I spied a couple of Apple computer ad placements last week. One was in the movie The Girl with the Dragon Tattoo (on Netflicks) and the other in a 30 Rock rerun. A few days ago I spotted DotEarth blogger, Andy Revkin with a Mac computer in his lap.
In the first two cases, the video producers were being paid to prominently, yet subtly, display the Apple logo.
Not the case with Andy's display of the logo. It was this marketing that successfully convinced him to pay significantly more for a laptop that not only does not perform any better than any number of its competitors, but also has access to less third party software.
Of course, we are all manipulated in this way to one degree or another every time we buy a car or any appliance for that matter. Is there really any difference between a Chevy and Ford pickup? Suggest that to an F-150 owner and you will be told otherwise in great detail.
Ironically, six minutes into this video of the Wrigley Lecture Series you will find the not-so-subtle original ad for the Macintosh computer.
What do Apple placements have to do with environmental issues? Revkin is shown above attending a seminar about human behavior as it relates to acceptance of climate change. One of the presenters insists that we have to understand how easy it is to manipulate our subconscious and even presents two ads to make his case, all the while Andy is sitting on stage with his Apple logo ablaze.
I'm old enough to remember when the Macs first arrived. As an engineer I had been using personal computers at work to crunch numbers. They required the user to type in commands to tell it what to do. The idea of clicking on icons had not arrived yet.
For example, if you wanted to save a file you had to type in the correct code to tell the computer what you wanted to name your file and where you wanted to store it (C drive, floppy drive, etc). These commands were translated into actions by the disc operating system (DOS), which was originally developed by IBM but was eventually bought by Bill gates and marketed by his company, Microsoft.
A friend of mine bought one of the first Macs because she (to this day and just recently) describes herself as a technophobe. Typing in DOS commands was not her cup of tea. There was no internet, and like most early personal computer owners, she really didn't have a use for it other than as a word processor. However, before they became ubiquitous, owning a personal computer was a status symbol. Having one you could actually operate was icing on the cake.
The early success of the first Macs was based on their ease of use (icons that you could click instead of typing cryptic computer language commands).
When Microsoft copied the icon idea the Mac quickly lost its advantage although the myth that they are easier to operate (even though they no longer are) persists to this day. I know two grandmothers who bought Macs for that reason but later bought PCs after dealing with the myriad problems that crop up from the lack of compatible software.
For a while Macs were being looked upon by many as over-priced computers for retirees and other technophobes still thinking they're easier to use, which was only true for a short time, long ago. Macs had become the PC of choice for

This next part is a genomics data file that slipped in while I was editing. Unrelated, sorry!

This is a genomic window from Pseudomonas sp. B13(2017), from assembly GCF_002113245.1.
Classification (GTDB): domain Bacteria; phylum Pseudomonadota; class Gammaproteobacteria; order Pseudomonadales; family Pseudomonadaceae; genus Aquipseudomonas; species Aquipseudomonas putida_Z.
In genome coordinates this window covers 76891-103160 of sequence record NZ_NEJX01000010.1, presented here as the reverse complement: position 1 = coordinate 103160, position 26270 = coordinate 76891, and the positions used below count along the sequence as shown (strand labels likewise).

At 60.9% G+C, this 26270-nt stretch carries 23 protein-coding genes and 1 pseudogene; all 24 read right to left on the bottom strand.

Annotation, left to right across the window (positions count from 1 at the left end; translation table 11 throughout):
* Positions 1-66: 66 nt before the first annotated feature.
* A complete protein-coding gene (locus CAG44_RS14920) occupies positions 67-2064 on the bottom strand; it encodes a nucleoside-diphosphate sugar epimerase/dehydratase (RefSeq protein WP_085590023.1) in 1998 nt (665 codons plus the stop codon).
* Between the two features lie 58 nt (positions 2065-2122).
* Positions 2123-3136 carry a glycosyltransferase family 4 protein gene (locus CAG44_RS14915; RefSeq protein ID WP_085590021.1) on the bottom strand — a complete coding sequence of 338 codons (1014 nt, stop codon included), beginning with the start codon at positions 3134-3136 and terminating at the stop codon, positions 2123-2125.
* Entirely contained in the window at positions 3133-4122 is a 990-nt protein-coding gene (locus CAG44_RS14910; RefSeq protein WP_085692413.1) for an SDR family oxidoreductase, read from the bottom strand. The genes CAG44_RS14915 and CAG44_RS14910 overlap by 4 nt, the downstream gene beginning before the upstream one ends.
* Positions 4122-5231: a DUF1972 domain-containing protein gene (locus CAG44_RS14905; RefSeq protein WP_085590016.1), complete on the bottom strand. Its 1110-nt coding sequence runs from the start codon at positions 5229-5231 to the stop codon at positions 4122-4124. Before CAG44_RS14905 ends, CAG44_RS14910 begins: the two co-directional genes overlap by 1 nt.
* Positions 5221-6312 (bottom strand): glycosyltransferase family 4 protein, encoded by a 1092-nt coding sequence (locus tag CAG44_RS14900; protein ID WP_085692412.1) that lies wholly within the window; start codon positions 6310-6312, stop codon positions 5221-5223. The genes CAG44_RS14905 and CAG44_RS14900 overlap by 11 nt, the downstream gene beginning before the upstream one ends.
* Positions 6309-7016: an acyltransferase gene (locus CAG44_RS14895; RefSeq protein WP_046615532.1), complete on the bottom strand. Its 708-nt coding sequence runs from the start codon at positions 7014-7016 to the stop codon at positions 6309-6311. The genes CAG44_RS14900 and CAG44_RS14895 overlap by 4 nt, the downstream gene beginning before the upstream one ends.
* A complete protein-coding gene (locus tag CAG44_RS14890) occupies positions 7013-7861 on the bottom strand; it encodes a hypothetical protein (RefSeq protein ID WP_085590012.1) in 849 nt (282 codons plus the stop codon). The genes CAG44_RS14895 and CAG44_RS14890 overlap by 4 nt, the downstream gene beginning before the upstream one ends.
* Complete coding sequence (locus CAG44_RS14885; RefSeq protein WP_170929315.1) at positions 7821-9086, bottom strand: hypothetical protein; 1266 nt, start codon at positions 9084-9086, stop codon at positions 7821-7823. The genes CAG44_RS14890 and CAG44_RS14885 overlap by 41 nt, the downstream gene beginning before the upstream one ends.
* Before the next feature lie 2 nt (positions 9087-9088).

I could predict pretty accurately who owned Macs by how technically challenged they tended to be. But that's changing fast.
Apple has been working hard to overcome that image by promoting them as status symbols this time around. You can hardly buy a more expensive laptop. Surely you must be getting something for all of that money, and if you haven't noticed, all the cool kids (like Tina Fey) use Macs. Macs are transforming into the PC of choice for the cool kids. Witness the adds where the cool guy (the Mac) makes fun of the nerd (the PC). The nerds are getting the tables turned on them by the cool kids ...as always.
I was recently chatting with a guy who actually programs for a living. I was taken aback when instead of telling me that he's a Unix user and that he wrote his own browser code, he told me that he owns a Mac. This guy was a stereotypical computer nerd--pear-shaped, pony tailed, wearing black t-shirt, pants, socks, and shoes. The shirt even said "I'm not slacking off. My codes compiling." Maybe he was a poseur, or maybe Apple's efforts are paying off.
We are wired to want to be like the cool kids, and marketers know it.
Update: Recently ran into this one while watching Kick-Ass on Netflicks. Maybe Apple placements have become a fad among film makers?
Update: Read this well-written blog article on the passing of Steve Jobs:
It’s not worth getting all hot under the collar about how closed down and un-hackable modern Apple hardware is, but it is worth noting those attributes: they’re simply a consequence of the purpose of modern Apple hardware, which is not for you to learn how electronics work or learn how to write programs or come up with interesting new ways of doing things (or even interesting new things), but simply for you to play around. They’re toys. No-one ever got hot under the collar because their Barbie Doll wasn’t fully user-serviceable; it’s a toy. If you want a toy, by all means, buy one. If you don’t want a toy, buy something else. (Again, Apple computers are still quite usable as computers, and I understand those who find Apple computers meet their practical computing needs, but throughout Apple Phase 2, they’ve only ever gone in a more toy-like direction, never back the other way.)
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